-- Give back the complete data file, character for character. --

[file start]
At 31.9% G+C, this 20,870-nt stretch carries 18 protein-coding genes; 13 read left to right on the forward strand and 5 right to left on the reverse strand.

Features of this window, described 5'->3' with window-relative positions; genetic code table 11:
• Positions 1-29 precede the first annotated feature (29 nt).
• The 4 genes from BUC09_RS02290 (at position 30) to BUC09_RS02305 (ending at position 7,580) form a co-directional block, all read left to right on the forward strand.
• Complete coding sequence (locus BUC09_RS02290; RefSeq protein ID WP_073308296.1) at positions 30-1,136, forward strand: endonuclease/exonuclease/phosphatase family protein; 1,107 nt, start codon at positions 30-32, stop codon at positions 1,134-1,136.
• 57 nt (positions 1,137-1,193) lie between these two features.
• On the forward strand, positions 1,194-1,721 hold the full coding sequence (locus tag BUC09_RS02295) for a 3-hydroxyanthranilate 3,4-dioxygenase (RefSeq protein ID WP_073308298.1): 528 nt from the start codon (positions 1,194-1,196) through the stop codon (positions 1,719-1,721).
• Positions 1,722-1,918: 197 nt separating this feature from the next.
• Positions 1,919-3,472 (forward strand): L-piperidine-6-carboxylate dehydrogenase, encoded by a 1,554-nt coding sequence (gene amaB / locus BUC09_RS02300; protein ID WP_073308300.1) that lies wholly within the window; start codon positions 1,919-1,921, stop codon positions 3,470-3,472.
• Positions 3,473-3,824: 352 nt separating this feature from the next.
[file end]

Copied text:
At 31.9% G+C, this 20,870-nt stretch carries 18 protein-coding genes; 13 read left to right on the forward strand and 5 right to left on the reverse strand.

Features of this window, described 5'->3' with window-relative positions; genetic code table 11:
• Positions 1-29 precede the first annotated feature (29 nt).
• The 4 genes from BUC09_RS02290 (at position 30) to BUC09_RS02305 (ending at position 7,580) form a co-directional block, all read left to right on the forward strand.
• Complete coding sequence (locus BUC09_RS02290; RefSeq protein ID WP_073308296.1) at positions 30-1,136, forward strand: endonuclease/exonuclease/phosphatase family protein; 1,107 nt, start codon at positions 30-32, stop codon at positions 1,134-1,136.
• 57 nt (positions 1,137-1,193) lie between these two features.
• On the forward strand, positions 1,194-1,721 hold the full coding sequence (locus tag BUC09_RS02295) for a 3-hydroxyanthranilate 3,4-dioxygenase (RefSeq protein ID WP_073308298.1): 528 nt from the start codon (positions 1,194-1,196) through the stop codon (positions 1,719-1,721).
• Positions 1,722-1,918: 197 nt separating this feature from the next.
• Positions 1,919-3,472 (forward strand): L-piperidine-6-carboxylate dehydrogenase, encoded by a 1,554-nt coding sequence (gene amaB / locus BUC09_RS02300; protein ID WP_073308300.1) that lies wholly within the window; start codon positions 1,919-1,921, stop codon positions 3,470-3,472.
• Positions 3,473-3,824: 352 nt separating this feature from the next.